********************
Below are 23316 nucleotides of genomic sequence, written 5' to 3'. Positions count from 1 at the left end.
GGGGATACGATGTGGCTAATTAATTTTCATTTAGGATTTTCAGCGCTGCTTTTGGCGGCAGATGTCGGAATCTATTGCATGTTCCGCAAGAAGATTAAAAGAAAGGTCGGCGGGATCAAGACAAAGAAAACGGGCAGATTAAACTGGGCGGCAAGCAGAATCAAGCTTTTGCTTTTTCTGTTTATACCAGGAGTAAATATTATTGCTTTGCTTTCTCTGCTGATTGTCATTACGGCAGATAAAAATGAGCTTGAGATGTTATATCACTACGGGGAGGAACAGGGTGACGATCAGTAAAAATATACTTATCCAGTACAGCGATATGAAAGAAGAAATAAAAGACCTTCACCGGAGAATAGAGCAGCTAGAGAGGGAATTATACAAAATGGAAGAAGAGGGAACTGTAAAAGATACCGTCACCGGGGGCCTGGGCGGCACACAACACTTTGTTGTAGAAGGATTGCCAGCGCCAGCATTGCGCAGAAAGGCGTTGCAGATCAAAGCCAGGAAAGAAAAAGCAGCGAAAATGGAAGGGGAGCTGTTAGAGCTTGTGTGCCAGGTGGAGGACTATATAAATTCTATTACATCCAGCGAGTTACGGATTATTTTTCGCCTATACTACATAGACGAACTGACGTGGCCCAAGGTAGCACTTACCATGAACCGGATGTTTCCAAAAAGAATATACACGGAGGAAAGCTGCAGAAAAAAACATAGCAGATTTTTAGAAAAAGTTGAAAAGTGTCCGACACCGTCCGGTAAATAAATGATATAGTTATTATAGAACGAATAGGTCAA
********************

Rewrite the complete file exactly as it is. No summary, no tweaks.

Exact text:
Below are 23316 nucleotides of genomic sequence, written 5' to 3'. Positions count from 1 at the left end.
GGGGATACGATGTGGCTAATTAATTTTCATTTAGGATTTTCAGCGCTGCTTTTGGCGGCAGATGTCGGAATCTATTGCATGTTCCGCAAGAAGATTAAAAGAAAGGTCGGCGGGATCAAGACAAAGAAAACGGGCAGATTAAACTGGGCGGCAAGCAGAATCAAGCTTTTGCTTTTTCTGTTTATACCAGGAGTAAATATTATTGCTTTGCTTTCTCTGCTGATTGTCATTACGGCAGATAAAAATGAGCTTGAGATGTTATATCACTACGGGGAGGAACAGGGTGACGATCAGTAAAAATATACTTATCCAGTACAGCGATATGAAAGAAGAAATAAAAGACCTTCACCGGAGAATAGAGCAGCTAGAGAGGGAATTATACAAAATGGAAGAAGAGGGAACTGTAAAAGATACCGTCACCGGGGGCCTGGGCGGCACACAACACTTTGTTGTAGAAGGATTGCCAGCGCCAGCATTGCGCAGAAAGGCGTTGCAGATCAAAGCCAGGAAAGAAAAAGCAGCGAAAATGGAAGGGGAGCTGTTAGAGCTTGTGTGCCAGGTGGAGGACTATATAAATTCTATTACATCCAGCGAGTTACGGATTATTTTTCGCCTATACTACATAGACGAACTGACGTGGCCCAAGGTAGCACTTACCATGAACCGGATGTTTCCAAAAAGAATATACACGGAGGAAAGCTGCAGAAAAAAACATAGCAGATTTTTAGAAAAAGTTGAAAAGTGTCCGACACCGTCCGGTAAATAAATGATATAGTTATTATAGAACGAATAGGTCAA